In 1857, Seneca Village, an African-American community in Manhattan was erased from history. About a century later in the 1950s, a Parks Department gardener found a graveyard around 85th Street. The New Yorker magazine reported it was "filled with the bones of tramps and squatters." Today, the village and its former inhabitants are being resurrected by a team of archaeologists from Barnard College-Columbia University and City College (CUNY).
Seneca Village was a pre-Civil War African-American community located between 82nd and 89th Streets and Seventh and Eighth Avenues in Manhattan. The village existed from 1825 to 1857 when it was destroyed to make way for Central Park. The origin of the village's name remains unclear. According to the New-York Historical Society, it could have been named for the Seneca tribe of Native Americans, or a distortion of the word "Senegal" in Africa. Many streets and towns in New York State bear Roman names so it might refer to a Roman philosopher named Seneca remembered for his writings about morals. During the 1850s, local newspapers, including what would become the New York Times, derisively described the settlement as "Nigger Village" (July 9, 1856. p. 3).
In 1825, parcels of land were sold to members of the African Methodist Episcopal Zion Church. They included a former bootblack named Andrew Williams, who purchased six lots of land for $125 and laborer named Epiphany Davis who bought twelve lots for $578. Land in Seneca Village was considerably less expensive than in the main downtown areas of the city. It was important for African-American males to be landowners because under the New York State Constitution of 1821, property ownership valued at $250 entitled men to vote.
The New York State Census of 1855 reported that 264 people, largely African-Americans but also Irish and German immigrants, lived in Seneca Village. There were three churches, Colored School No. 3 was located in the basement of the African Union Methodist Church, and several cemeteries. All Angels' Church, built in 1849, had a racially integrated congregation of African-American, Irish, and German parishioners. The congregation is currently an affiliate of St. Michael's Episcopal Church on Broadway at 99th Street.
On August 24, the Institute for the Exploration of Seneca Village exhibited its findings about the village on a hillside in Central Park where the original All Angel's Episcopal Church was located. "I don't think it was a ghetto, I think it was a refuge," said Professor Nan Rothschild of Barnard, a co-director of the project with Professor Diana diZerega Wall of City College and Cynthia R. Copeland, a public historian affiliated with New York University.
In 1853, the New York state legislature set aside land for the construction of Central Park and authorized the use of "eminent domain" to confiscate private property between 59th and 106th Streets (later extended to 110th Street) for public purposes. The residents of Seneca Village received final eviction notices during the summer of 1856. Although property holders were compensated, many protested in the courts. An article in the New York Times reported, "The policemen find it difficult to persuade them out of the idea which has possessed their simple minds, that the sole object of the authorities in making the Park is to procure their expulsion from the homes which they occupy." After eviction, the community was never reestablished.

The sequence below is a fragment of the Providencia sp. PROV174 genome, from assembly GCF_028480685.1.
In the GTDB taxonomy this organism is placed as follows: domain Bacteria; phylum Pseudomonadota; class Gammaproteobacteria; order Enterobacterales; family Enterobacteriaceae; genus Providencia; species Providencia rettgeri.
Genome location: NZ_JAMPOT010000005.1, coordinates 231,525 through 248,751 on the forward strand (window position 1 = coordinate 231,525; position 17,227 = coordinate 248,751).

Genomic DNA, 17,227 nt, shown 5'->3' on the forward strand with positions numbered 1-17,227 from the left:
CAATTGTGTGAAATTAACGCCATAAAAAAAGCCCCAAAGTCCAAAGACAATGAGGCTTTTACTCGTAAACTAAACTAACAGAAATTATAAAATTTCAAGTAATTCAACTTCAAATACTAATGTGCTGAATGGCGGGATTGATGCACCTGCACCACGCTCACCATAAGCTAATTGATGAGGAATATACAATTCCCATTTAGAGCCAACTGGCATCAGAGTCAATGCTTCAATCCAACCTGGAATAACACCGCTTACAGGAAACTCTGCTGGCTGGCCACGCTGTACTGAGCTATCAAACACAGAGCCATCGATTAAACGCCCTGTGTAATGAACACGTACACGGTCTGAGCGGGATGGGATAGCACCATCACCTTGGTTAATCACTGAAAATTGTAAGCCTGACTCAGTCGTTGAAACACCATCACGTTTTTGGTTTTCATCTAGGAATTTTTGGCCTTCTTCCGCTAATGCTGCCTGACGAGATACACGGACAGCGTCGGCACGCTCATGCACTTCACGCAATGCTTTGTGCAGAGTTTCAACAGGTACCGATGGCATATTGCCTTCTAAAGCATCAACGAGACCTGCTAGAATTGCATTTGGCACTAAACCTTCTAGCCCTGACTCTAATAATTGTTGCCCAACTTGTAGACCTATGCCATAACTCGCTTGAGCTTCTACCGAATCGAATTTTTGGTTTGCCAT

Presenters with poster board displays included nine college interns from local universities. Their work on the archeological dig was funded by a National Endowment for the Humanities grant and supervised by local archeologists Jenna Coplin and Meredith Linn. The students were in the field from May 31 through August 26.
Madeline Landry (Barnard) examined the language used by the local press to justify eminent domain and expulsion of Seneca Village residents from their homes and reported that it was remarkably similar to language used to justify the demolition of homes and businesses in the recent Atlantic Yards controversy in Brooklyn. Andrea Lee Torres (CCNY), Randy Henry (CCNY) Ariane Dandeneau (NYU), Julianne Maeda (Barnard), and Ashton Dorminvil (CCNY) studied the material culture of the village based on what they found buried in the earth -- broken pottery, including pieces imported from Asia, clay pipes, broken glass bottles, including a large piece from the Liebmann Brewery in Brooklyn, hand- and machine-made nails, and bones of butchered animals that gave a sense of the income and diet of villagers. Victor Luna focused on an 1855 New York State census. He discovered that 87.5% of the households in the village were headed by men, 37% of the adults could read, and that 60% of the daughters and 66% of the sons over the age of sixteen were reported as employed.
A major focus of the dig was the house of William Godfrey Wilson, a sexton at the All Angel's church. John Anderton (Fordham) found out that while newspaper accounts at the time described the homes in the village as shacks, city and court records showed that the Wilson family lived in a three-story timber home. Its stone foundation, which the team uncovered, was 19 feet by 21 feet.
Cynthia Copeland, one of the co-directors, is hoping to find a permanent home for the exhibit and artifacts at one of the local museums and a way to involve local school children in the project. The American Museum of Natural History and the New-York Historical Society are both five minutes away from the site.
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